When you meet the family, be genuine.  It is important to make eye contact, smile, shake their hand, and ask questions.  I found that introducing myself and giving a little background alleviates some fears/concerns.  I usually walk up to the family instead of waiting for them to approach me.  I say something like, "Hi, I am so happy you could come today!  My name is Mrs. Lowery.  What is your name?  (wait for response)  Hi (student name).  It is so good to meet you.  I hope you like animals (most children do but here is a place you can interject your theme ...stars. cars, frogs whatever it may be).  We are going to have a great year!  Do you have any questions about school?  (Wait for answer) Guess what?  On the first day we are going to (fill in a fun activity to get them excited about coming the first day)."  After I have introduced myself to the student, I then introduce myself to the parent by letting them know how long I've been teaching, what grades I've taught, or some other tidbit so that they know that their child is in good hands.  For example:  "Thanks again for coming today.  I look forward to getting to know both you and your child this year.  In case you were wondering about me I have been teaching for ___ years.  I enjoy teaching ___ grade.  If you ever have any questions or concerns, please don't hesitate to let me know.  School should be a positive learning experience and I want your child to benefit from being here.  Please take some time to look around and familiarize yourself with the classroom.  Before you leave remember to stop by the green table and sign in."

The "green" table is a table set up in the room with all the pertinent information.  I usually put a bright and colorful table cloth on the table so it will be easy to direct parents over to in.  On the table I have a sign in sheet, a volunteer sign up sheet, question box with index cards, cookies, wish fish and a how we go home sheet.  I also have a sizable note to remind them to check the list on how their child goes home and to let me know if there are any changes.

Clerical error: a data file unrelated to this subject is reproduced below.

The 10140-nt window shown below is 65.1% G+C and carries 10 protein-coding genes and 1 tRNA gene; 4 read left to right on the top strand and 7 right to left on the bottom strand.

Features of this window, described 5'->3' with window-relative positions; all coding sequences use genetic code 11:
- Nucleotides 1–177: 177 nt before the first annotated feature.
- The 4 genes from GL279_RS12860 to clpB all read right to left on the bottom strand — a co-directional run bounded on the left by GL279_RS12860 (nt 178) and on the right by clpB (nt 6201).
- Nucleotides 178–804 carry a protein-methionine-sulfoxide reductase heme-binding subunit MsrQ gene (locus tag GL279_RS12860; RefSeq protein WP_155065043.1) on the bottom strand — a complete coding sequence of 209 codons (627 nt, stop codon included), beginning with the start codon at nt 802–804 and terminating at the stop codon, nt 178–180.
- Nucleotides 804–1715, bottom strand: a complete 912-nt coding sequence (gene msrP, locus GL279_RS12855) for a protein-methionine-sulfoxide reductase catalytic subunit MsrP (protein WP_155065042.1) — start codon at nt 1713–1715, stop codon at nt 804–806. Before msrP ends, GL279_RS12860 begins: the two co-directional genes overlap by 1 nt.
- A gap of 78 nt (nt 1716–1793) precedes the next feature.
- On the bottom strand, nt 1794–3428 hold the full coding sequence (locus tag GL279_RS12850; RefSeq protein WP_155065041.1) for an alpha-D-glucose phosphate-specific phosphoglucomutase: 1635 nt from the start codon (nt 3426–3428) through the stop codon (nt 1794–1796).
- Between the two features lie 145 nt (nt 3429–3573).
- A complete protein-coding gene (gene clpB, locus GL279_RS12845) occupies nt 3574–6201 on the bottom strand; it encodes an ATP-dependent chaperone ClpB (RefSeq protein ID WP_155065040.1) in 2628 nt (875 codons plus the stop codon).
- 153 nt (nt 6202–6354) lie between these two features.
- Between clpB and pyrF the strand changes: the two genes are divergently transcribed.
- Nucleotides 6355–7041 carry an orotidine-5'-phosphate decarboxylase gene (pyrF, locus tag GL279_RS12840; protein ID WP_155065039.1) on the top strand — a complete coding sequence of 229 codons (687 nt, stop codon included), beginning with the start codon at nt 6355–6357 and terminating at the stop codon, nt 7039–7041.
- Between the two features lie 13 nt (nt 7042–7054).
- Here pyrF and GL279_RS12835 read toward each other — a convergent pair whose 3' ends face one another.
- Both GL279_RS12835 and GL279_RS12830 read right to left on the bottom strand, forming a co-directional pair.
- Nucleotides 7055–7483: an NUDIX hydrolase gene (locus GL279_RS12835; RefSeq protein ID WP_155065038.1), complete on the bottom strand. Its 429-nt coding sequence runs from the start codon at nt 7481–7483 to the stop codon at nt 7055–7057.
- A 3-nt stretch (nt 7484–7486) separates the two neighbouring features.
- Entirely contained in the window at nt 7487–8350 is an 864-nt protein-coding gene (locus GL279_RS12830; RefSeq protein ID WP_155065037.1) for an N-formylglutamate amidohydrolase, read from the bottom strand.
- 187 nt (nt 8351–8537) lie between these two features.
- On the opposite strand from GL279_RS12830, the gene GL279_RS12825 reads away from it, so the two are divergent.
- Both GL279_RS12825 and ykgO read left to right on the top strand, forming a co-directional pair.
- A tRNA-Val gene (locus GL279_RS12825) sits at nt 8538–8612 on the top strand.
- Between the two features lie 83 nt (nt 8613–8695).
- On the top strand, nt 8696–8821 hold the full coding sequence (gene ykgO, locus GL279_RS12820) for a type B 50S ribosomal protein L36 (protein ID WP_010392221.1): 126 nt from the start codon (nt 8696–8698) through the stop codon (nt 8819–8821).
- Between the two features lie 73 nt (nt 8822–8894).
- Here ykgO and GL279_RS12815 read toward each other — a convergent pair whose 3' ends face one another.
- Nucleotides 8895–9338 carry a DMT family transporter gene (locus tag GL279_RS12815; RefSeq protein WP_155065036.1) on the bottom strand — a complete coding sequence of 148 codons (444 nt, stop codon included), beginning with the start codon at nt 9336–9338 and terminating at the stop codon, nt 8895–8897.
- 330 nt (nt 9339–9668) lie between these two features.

In front of each item I place a sign (a piece of card stock folded in half).  I have multiple pens set out on the table and a pen cup.  This table usually has several people surrounding it at once.  If you have one or two pens, it slows down the process considerably and it can be irritating if the family is in a hurry because they have four classrooms to visit for their four children.

Wish fish are fish dye cuts with wish list items written on each one.  The sign says, "If you wish to donate something for our classroom, please take a fish."  On the fish I have a variety of items from hand sanitizer to headphones.  Anything that you may need during the year that you usually spend your own money on is something you can include.  I never expect the family to pick up a fish.  I just place them out there because this is the time of year that parents are super involved and want to help out.  Some of the working parents that want to help out but cannot volunteer in the classroom feel good by donating an item to help out.